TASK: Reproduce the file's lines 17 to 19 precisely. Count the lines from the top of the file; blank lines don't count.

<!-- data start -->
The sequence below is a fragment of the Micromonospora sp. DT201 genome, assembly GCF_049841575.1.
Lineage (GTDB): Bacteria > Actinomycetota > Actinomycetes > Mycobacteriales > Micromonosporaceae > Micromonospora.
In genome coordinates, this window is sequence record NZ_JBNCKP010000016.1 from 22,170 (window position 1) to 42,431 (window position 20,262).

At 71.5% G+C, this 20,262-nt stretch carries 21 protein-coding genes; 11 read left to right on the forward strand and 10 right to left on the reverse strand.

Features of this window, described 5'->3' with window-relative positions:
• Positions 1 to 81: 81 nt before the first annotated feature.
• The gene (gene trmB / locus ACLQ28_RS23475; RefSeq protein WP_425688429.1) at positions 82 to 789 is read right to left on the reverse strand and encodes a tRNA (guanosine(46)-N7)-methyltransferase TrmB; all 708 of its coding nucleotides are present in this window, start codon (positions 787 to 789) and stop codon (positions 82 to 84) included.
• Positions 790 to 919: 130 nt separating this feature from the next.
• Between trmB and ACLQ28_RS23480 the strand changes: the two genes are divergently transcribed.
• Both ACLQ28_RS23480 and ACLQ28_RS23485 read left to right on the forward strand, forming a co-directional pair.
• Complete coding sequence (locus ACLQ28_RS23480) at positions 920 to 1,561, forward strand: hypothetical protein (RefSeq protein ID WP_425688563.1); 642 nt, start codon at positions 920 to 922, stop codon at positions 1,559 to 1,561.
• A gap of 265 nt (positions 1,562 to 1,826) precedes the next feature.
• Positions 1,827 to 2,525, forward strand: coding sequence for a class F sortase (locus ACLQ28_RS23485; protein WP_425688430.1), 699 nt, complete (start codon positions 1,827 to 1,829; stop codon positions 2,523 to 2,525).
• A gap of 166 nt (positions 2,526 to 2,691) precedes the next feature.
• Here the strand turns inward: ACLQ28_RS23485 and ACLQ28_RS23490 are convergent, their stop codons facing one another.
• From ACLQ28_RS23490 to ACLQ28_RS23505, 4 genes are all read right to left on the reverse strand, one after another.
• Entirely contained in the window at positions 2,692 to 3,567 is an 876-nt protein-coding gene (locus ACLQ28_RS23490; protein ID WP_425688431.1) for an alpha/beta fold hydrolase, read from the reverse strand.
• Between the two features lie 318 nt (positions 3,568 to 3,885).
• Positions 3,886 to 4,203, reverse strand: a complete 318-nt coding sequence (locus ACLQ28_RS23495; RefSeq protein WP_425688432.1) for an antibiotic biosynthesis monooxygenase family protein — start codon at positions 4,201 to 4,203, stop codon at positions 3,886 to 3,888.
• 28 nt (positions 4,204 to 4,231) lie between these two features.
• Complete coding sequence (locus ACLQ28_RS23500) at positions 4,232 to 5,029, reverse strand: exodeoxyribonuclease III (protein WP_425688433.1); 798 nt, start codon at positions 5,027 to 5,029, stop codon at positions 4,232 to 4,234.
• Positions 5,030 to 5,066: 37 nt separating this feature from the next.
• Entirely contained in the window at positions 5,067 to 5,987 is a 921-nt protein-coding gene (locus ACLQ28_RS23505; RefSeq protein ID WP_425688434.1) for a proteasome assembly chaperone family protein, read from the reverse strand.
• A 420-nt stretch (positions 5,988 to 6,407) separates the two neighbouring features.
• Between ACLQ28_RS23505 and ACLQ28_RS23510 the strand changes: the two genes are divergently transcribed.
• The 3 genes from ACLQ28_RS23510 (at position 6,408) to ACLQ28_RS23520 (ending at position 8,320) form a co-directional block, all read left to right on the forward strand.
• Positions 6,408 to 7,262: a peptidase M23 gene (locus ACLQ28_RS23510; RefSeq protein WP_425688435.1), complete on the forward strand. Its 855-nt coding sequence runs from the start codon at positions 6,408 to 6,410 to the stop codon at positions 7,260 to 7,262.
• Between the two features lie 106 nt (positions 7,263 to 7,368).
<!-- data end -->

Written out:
• Entirely contained in the window at positions 2,692 to 3,567 is an 876-nt protein-coding gene (locus ACLQ28_RS23490; protein ID WP_425688431.1) for an alpha/beta fold hydrolase, read from the reverse strand.
• Between the two features lie 318 nt (positions 3,568 to 3,885).
• Positions 3,886 to 4,203, reverse strand: a complete 318-nt coding sequence (locus ACLQ28_RS23495; RefSeq protein WP_425688432.1) for an antibiotic biosynthesis monooxygenase family protein — start codon at positions 4,201 to 4,203, stop codon at positions 3,886 to 3,888.